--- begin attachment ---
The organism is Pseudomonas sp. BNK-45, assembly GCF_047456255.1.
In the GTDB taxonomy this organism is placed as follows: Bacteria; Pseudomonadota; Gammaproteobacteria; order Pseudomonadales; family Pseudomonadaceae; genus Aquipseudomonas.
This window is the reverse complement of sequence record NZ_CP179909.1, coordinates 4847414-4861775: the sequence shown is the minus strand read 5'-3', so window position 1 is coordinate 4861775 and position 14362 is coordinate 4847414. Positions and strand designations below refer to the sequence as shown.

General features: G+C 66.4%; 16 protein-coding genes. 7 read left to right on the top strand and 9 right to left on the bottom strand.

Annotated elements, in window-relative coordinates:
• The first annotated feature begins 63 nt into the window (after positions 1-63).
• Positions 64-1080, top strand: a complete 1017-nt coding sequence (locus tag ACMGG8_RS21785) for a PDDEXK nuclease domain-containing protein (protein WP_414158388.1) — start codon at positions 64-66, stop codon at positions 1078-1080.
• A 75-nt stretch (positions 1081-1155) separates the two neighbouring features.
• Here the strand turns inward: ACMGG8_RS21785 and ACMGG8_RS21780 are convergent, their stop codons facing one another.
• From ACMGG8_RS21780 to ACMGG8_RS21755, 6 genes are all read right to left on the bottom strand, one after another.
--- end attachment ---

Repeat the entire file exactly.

The organism is Pseudomonas sp. BNK-45, assembly GCF_047456255.1.
In the GTDB taxonomy this organism is placed as follows: Bacteria; Pseudomonadota; Gammaproteobacteria; order Pseudomonadales; family Pseudomonadaceae; genus Aquipseudomonas.
This window is the reverse complement of sequence record NZ_CP179909.1, coordinates 4847414-4861775: the sequence shown is the minus strand read 5'-3', so window position 1 is coordinate 4861775 and position 14362 is coordinate 4847414. Positions and strand designations below refer to the sequence as shown.

General features: G+C 66.4%; 16 protein-coding genes. 7 read left to right on the top strand and 9 right to left on the bottom strand.

Annotated elements, in window-relative coordinates:
• The first annotated feature begins 63 nt into the window (after positions 1-63).
• Positions 64-1080, top strand: a complete 1017-nt coding sequence (locus tag ACMGG8_RS21785) for a PDDEXK nuclease domain-containing protein (protein WP_414158388.1) — start codon at positions 64-66, stop codon at positions 1078-1080.
• A 75-nt stretch (positions 1081-1155) separates the two neighbouring features.
• Here the strand turns inward: ACMGG8_RS21785 and ACMGG8_RS21780 are convergent, their stop codons facing one another.
• From ACMGG8_RS21780 to ACMGG8_RS21755, 6 genes are all read right to left on the bottom strand, one after another.